“A wider increase of around 5% y-o-y in 3Q22 overheads versus a rise of 3.2% y-o-y in 2Q22, and a q-o-q increase in gross impaired loan ratio. Most of the above trends are reflected in our assumptions, barring potentially weaker-than-expected non-interest income,” he added.
However, Ng said this could be partly offset by stronger net interest income growth from robust loan momentum.
The research outfit estimates a total core net profit of RM7.1 billion to RM7.2 billion for the banking sector in 3Q22 (excluding Affin Bank’s one-off divestment gain), versus RM6.84 billion in 3Q21 and RM7 billion in 2Q22.
“This represents core net profit growth of 4-5% y-o-y (1-3% quarter-on-quarter/q-o-q) in 3Q22. We reiterate our ‘overweight’ call on banks, predicated on the potential re-rating catalysts of expansion in NIM amidst the OPR (overnight policy rate) upcycle, and robust loan growth. Our picks for the sector are RHB Bank Bhd, Hong Leong Bank Bhd and Public Bank Bhd,” he added.
Technology and semiconductor-related companies are expected to slow down in 3Q22 in terms of financial performance, as the sector is undergoing inventory adjustment and responding to higher inflation situation, said Ronnie Tan of Mercury Securities Sdn Bhd.
“After the surge in demand for outsourced semiconductor assembly and test (OSAT) services and semiconductor equipment in the last two years, I think the industry is slowing down due to rising interest rates and high inflation, which impacts consumer purchasing power,” he told The Edge.
Global smartphone shipments fell 9.7% y-o-y to 302 million units in 3Q this year, according to International Data Corporation (IDC) data.
“Bear in mind that interest rate hikes in some countries such as the US may compress the valuation of the semiconductor industry. As a matter of fact, Malaysia’s semiconductor and tech valuation is very high compared to some of the other peers in other countries,” said Tan.
Having said that, he is of the view that there is still light at the end of the tunnel for semiconductor segments that continue to benefit from the mass adoption of electric vehicles (EVs).
Meanwhile, PublicInvest Research in a note on Oct 25 said the semiconductor industry is grappling with export restrictions from the US government, which is ratcheting up pressure on its allies to prevent shipment of cutting-edge chips to a growing list of Chinese companies.
However, Malaysia is likely to capture the spillover effects in terms of the relocation of industries from China and the US to this region, in order to minimise future risks arising from increased US-China tensions.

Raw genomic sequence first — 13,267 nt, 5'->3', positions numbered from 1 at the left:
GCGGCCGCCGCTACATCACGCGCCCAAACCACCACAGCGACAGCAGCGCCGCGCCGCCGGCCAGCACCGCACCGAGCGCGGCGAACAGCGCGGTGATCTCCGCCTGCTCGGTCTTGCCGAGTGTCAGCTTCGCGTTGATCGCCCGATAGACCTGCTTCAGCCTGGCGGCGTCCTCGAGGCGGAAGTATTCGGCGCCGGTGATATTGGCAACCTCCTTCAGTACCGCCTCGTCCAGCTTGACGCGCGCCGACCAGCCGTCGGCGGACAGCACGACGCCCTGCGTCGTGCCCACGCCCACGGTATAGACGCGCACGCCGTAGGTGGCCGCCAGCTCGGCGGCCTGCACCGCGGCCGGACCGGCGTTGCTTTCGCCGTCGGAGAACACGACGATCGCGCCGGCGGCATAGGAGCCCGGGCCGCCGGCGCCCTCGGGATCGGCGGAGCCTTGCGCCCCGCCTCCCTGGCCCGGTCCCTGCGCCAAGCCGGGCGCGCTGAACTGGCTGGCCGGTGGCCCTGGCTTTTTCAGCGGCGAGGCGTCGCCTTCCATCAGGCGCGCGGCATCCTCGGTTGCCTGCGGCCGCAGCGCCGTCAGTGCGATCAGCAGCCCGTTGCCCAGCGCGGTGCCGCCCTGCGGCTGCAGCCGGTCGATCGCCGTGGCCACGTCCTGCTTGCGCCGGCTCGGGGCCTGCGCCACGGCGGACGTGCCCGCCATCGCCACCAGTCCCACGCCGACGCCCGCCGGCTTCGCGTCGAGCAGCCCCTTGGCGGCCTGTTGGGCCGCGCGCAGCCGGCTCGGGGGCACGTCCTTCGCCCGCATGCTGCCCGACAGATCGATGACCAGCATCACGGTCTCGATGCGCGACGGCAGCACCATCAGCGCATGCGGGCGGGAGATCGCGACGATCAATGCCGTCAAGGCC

“Malaysia is among the leading countries in terms of investments [in] the semiconductor, telecommunications and technology industries, as it has a favourable ecosystem, including talent, infrastructure and a business-friendly environment,” the research outfit added.
The property overhang issue, coupled with interest rate upcycle and rising inflation, have dented buyer sentiment, said Areca’s Wong, adding that such weak sentiment could impinge on core profit growth for property players.
“Outlook for this sector looks challenging on the back of rising interest rates, which is not positive news for property loan applications. Although the last OPR (overnight policy rate) hike may not have been reflected in 3Q earnings, the previous interest rate increases have hindered buyers,” he added.
Real Estate Investment Trusts (M-REITs) growth also looks moderate on the back of oversupply of office spaces, as the pandemic diminished demand for such spaces.
According to research by real estate agency Knight Frank, the cumulative supply of retail space in Klang Valley is expected to increase from 68.4m sq ft in 2022 to 71.9m sq ft in 2023, and 73.7m in 2024. Some of the notable new malls that are expected to open in 2023 are The Exchange TRX (1.3m sq ft) and 118 Mall (850k sq ft).
“With the risk of an economic slowdown, this will further compound the downward pressure on rental reversion and occupancy rates,” said analyst Loong Kok Wen from RHB Investment Bank Bhd in a note on Nov 7.
She added that despite the negative outlook, retail REITs have shown to be resilient in surviving the pandemic.
“While growth may be limited, good management by REITs and the strength of key malls should ensure stability,” she said.